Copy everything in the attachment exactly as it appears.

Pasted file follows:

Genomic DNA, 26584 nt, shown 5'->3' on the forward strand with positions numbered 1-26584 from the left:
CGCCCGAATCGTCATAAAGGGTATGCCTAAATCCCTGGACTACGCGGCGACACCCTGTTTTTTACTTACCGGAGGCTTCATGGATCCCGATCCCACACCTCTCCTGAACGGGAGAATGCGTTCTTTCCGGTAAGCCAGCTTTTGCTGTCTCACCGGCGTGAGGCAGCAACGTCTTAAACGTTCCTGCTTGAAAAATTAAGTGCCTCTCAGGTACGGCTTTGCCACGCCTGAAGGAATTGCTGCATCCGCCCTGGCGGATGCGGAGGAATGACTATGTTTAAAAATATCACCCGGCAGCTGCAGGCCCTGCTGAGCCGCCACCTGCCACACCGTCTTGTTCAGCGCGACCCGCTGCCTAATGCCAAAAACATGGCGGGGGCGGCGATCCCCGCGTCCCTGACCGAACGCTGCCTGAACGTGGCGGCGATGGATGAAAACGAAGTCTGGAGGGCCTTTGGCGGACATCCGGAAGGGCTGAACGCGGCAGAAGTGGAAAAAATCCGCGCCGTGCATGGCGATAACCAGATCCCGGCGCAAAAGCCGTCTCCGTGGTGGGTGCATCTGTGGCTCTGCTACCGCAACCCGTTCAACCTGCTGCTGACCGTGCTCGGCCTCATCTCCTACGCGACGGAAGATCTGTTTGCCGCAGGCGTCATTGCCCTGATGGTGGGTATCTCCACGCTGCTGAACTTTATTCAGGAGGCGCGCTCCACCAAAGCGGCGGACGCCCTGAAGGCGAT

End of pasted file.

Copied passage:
Genomic DNA, 26584 nt, shown 5'->3' on the forward strand with positions numbered 1-26584 from the left:
CGCCCGAATCGTCATAAAGGGTATGCCTAAATCCCTGGACTACGCGGCGACACCCTGTTTTTTACTTACCGGAGGCTTCATGGATCCCGATCCCACACCTCTCCTGAACGGGAGAATGCGTTCTTTCCGGTAAGCCAGCTTTTGCTGTCTCACCGGCGTGAGGCAGCAACGTCTTAAACGTTCCTGCTTGAAAAATTAAGTGCCTCTCAGGTACGGCTTTGCCACGCCTGAAGGAATTGCTGCATCCGCCCTGGCGGATGCGGAGGAATGACTATGTTTAAAAATATCACCCGGCAGCTGCAGGCCCTGCTGAGCCGCCACCTGCCACACCGTCTTGTTCAGCGCGACCCGCTGCCTAATGCCAAAAACATGGCGGGGGCGGCGATCCCCGCGTCCCTGACCGAACGCTGCCTGAACGTGGCGGCGATGGATGAAAACGAAGTCTGGAGGGCCTTTGGCGGACATCCGGAAGGGCTGAACGCGGCAGAAGTGGAAAAAATCCGCGCCGTGCATGGCGATAACCAGATCCCGGCGCAAAAGCCGTCTCCGTGGTGGGTGCATCTGTGGCTCTGCTACCGCAACCCGTTCAACCTGCTGCTGACCGTGCTCGGCCTCATCTCCTACGCGACGGAAGATCTGTTTGCCGCAGGCGTCATTGCCCTGATGGTGGGTATCTCCACGCTGCTGAACTTTATTCAGGAGGCGCGCTCCACCAAAGCGGCGGACGCCCTGAAGGCGAT